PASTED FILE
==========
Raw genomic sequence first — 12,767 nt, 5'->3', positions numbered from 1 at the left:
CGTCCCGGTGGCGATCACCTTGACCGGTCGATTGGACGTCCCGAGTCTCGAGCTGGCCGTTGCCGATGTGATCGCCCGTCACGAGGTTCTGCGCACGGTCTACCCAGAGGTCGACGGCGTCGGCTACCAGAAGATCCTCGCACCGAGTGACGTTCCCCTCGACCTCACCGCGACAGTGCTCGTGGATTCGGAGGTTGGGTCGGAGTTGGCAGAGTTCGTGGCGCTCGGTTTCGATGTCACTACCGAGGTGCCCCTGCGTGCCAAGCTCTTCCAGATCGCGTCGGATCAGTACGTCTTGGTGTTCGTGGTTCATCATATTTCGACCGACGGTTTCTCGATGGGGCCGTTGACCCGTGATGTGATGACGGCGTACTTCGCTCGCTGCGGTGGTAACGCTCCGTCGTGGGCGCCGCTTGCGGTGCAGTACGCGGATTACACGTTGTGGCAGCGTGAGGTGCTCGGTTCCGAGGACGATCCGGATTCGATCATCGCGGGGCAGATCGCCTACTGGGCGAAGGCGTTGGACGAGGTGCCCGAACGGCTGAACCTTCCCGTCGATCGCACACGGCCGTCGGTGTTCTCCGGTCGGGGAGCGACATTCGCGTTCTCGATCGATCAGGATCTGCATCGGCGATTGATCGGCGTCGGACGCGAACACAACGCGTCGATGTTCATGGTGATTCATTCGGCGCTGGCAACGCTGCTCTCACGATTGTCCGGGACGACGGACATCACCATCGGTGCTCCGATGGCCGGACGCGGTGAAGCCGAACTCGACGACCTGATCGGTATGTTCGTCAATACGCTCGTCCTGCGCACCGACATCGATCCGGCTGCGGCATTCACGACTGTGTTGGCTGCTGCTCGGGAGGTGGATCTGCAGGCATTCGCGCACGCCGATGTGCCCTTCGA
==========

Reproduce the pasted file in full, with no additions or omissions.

Raw genomic sequence first — 12,767 nt, 5'->3', positions numbered from 1 at the left:
CGTCCCGGTGGCGATCACCTTGACCGGTCGATTGGACGTCCCGAGTCTCGAGCTGGCCGTTGCCGATGTGATCGCCCGTCACGAGGTTCTGCGCACGGTCTACCCAGAGGTCGACGGCGTCGGCTACCAGAAGATCCTCGCACCGAGTGACGTTCCCCTCGACCTCACCGCGACAGTGCTCGTGGATTCGGAGGTTGGGTCGGAGTTGGCAGAGTTCGTGGCGCTCGGTTTCGATGTCACTACCGAGGTGCCCCTGCGTGCCAAGCTCTTCCAGATCGCGTCGGATCAGTACGTCTTGGTGTTCGTGGTTCATCATATTTCGACCGACGGTTTCTCGATGGGGCCGTTGACCCGTGATGTGATGACGGCGTACTTCGCTCGCTGCGGTGGTAACGCTCCGTCGTGGGCGCCGCTTGCGGTGCAGTACGCGGATTACACGTTGTGGCAGCGTGAGGTGCTCGGTTCCGAGGACGATCCGGATTCGATCATCGCGGGGCAGATCGCCTACTGGGCGAAGGCGTTGGACGAGGTGCCCGAACGGCTGAACCTTCCCGTCGATCGCACACGGCCGTCGGTGTTCTCCGGTCGGGGAGCGACATTCGCGTTCTCGATCGATCAGGATCTGCATCGGCGATTGATCGGCGTCGGACGCGAACACAACGCGTCGATGTTCATGGTGATTCATTCGGCGCTGGCAACGCTGCTCTCACGATTGTCCGGGACGACGGACATCACCATCGGTGCTCCGATGGCCGGACGCGGTGAAGCCGAACTCGACGACCTGATCGGTATGTTCGTCAATACGCTCGTCCTGCGCACCGACATCGATCCGGCTGCGGCATTCACGACTGTGTTGGCTGCTGCTCGGGAGGTGGATCTGCAGGCATTCGCGCACGCCGATGTGCCCTTCGA